If Americans learned anything from the real estate crisis of 2008, it’s never to buy a home they can’t afford. Before you know if you’re ready for a bigger home, spend some time researching mortgage rates and talk to a financial adviser to find out if taking on more debt is in your best interest. Real estate is and always has been a solid long-term financial investment and buying a bigger home when your family needs one can often be a savvy money move. If you determine you can comfortably afford the payment, manage the increased utility expenses, and furnish a larger house, you may be ready to upgrade.

 

Call the brokers at On the Move Charlotte today to talk about whether or not it’s time for your family to begin looking for a larger house. Buying a bigger home is an important decision, but one that most families find necessary and even rewarding at some point during home ownership. Leigh Bryant, John Elliott, and Michelle Duyck will work with you to find the best home for your current needs.

704.516.3318

 

6 Things You Must Do Before Listing Your Home

Spring is upon us! It’s one of the best times of the year to put your house on the market and many areas (including Charlotte) are posting their best numbers in years. If you’ve been considering selling your home, there are a few things you must do to appeal to buyers even in the best of markets, most of which are quick and relatively inexpensive.

Here are six tips from the On the Move Charlotte team to help get your house sold!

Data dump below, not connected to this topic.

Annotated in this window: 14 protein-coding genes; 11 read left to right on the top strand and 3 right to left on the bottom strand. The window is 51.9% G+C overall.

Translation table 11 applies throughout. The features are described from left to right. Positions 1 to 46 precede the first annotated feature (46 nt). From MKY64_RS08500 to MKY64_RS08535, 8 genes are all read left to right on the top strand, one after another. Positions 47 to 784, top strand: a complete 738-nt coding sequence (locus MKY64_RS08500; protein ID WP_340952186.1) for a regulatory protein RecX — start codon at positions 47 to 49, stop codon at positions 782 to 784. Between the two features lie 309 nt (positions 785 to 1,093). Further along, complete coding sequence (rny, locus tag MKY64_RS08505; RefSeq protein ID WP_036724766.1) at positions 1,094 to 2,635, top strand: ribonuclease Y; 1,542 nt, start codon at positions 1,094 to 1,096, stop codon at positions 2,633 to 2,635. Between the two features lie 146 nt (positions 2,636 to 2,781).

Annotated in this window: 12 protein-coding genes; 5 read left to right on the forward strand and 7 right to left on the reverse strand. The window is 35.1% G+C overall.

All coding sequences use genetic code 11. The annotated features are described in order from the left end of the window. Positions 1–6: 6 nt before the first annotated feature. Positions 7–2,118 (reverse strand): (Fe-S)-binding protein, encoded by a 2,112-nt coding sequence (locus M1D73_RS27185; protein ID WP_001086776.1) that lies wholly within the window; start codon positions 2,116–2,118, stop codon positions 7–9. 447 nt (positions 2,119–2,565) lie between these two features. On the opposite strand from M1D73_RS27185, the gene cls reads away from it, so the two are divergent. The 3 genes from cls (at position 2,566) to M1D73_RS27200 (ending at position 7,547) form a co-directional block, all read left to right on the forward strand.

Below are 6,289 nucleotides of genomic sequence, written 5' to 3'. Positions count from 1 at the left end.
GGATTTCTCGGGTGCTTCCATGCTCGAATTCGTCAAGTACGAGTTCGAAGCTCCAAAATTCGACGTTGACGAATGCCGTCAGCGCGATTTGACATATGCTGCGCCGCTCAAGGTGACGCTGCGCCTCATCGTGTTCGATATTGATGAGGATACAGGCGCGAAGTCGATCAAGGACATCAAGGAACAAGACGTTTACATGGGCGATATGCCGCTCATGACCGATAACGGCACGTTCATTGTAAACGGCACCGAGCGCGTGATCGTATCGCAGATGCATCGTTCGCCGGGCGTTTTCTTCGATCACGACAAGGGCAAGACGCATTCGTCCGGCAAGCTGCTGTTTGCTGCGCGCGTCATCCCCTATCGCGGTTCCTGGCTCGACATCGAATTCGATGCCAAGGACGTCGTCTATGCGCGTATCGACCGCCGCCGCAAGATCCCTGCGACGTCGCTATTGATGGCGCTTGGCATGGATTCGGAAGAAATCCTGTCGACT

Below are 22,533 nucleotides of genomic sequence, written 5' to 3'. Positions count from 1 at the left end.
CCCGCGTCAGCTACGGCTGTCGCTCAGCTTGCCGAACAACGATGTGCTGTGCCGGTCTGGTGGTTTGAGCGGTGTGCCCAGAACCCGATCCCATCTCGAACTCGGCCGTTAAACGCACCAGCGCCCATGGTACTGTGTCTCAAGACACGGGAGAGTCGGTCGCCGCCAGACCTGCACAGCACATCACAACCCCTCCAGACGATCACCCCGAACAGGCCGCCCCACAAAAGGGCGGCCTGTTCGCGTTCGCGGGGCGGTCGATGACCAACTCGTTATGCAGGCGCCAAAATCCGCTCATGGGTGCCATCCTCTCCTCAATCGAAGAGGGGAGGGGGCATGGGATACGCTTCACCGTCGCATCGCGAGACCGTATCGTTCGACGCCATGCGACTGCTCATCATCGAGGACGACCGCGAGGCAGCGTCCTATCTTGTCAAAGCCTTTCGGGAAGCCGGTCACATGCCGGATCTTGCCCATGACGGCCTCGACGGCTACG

6. Get an Inspection Before Going to Market.

Traditionally, a home inspection is only ordered once an offer is on the table. Smart sellers are now getting their own inspections before ever even listing their home – it’s a great way to identify issues that could sink a sale once a contract’s been drawn up. A couple hundred dollars spent on a quality inspection now could save you months of lost time if problems are identified down the road.

5. Staging, Staging, Staging.

It’s impossible to underestimate the effect of proper staging! Home buyers find it notoriously difficult to imagine what a home will look like filled with furniture, and staging’s a great way to transform ambiguous parts of your home into purposeful spaces buyers can appreciate. Nothing confuses buyers more than an empty shell of a home, particularly when compared to a warm, homey, lived-in house.

4. Know Your Market Well.

Of course, your real estate agent will have a thorough understand of your neighborhood and comparables in the area but as a seller it’s important to check out the “competition.” Walk your neighborhood with buyers’ eyes and try to look at your home objectively. Check out online listings of homes within a few miles and see how they’re presented. Even consider asking your broker to take you through a few comps to check out the way they show relative to your home.

3. Clear Out, Clean Up, and Freshen Your House.

You don’t have to undergo a complete kitchen renovation to get your home sold. Consider which aspects of your home are the most glaringly negative and tackle those first. Does your bedroom look totally outdated? Change out the curtains and bedspread. Carpet look worn and dirty? Bring in a steam cleaner. A few hundred bucks goes a long way when preparing your house for market. And don’t forget to ‘de-clutter’ your house before showing it: remove family pictures, clear off countertops and shelves, and of course, keep the house clean at all times in case of an impromptu showing!